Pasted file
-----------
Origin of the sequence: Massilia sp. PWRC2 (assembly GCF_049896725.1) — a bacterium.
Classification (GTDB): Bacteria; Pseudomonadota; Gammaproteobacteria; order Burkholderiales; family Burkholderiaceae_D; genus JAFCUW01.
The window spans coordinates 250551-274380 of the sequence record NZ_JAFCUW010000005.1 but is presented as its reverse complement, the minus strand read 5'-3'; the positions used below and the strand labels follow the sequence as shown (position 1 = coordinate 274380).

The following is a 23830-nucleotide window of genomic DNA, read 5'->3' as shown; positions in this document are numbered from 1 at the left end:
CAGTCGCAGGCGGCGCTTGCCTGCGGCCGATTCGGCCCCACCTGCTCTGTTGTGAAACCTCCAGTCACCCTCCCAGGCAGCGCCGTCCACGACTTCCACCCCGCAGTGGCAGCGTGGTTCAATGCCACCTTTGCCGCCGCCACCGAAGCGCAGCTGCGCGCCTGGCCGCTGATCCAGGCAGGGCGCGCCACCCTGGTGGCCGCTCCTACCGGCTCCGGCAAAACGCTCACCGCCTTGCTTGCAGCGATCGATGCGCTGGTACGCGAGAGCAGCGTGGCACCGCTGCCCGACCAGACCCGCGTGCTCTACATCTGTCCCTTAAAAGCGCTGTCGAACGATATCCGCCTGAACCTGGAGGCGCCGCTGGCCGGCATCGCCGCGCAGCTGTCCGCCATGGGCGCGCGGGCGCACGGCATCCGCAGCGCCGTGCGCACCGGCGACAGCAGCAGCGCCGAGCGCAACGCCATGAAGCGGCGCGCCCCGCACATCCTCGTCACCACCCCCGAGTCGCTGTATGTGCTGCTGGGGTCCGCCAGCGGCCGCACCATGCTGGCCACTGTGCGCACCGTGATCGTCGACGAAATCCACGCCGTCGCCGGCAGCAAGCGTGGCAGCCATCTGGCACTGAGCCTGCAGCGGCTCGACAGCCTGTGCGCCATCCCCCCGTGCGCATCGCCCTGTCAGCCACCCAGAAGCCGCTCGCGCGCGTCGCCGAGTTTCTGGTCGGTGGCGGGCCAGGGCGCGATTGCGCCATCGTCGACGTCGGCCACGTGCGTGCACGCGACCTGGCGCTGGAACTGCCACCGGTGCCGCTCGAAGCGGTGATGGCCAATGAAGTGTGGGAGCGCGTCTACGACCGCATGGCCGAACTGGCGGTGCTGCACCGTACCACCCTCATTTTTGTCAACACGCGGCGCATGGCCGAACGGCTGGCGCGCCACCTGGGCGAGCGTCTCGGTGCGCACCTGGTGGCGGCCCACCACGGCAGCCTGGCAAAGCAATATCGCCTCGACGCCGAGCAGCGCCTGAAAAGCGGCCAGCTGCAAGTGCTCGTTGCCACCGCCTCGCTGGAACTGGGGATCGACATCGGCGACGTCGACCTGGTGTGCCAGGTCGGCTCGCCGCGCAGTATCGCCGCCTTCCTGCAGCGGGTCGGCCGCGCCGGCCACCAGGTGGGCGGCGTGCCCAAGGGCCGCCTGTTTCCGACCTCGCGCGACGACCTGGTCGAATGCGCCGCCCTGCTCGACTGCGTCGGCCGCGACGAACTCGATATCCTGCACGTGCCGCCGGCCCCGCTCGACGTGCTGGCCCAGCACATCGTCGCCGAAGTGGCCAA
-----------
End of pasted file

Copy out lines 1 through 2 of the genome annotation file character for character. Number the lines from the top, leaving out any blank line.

Origin of the sequence: Massilia sp. PWRC2 (assembly GCF_049896725.1) — a bacterium.
Classification (GTDB): Bacteria; Pseudomonadota; Gammaproteobacteria; order Burkholderiales; family Burkholderiaceae_D; genus JAFCUW01.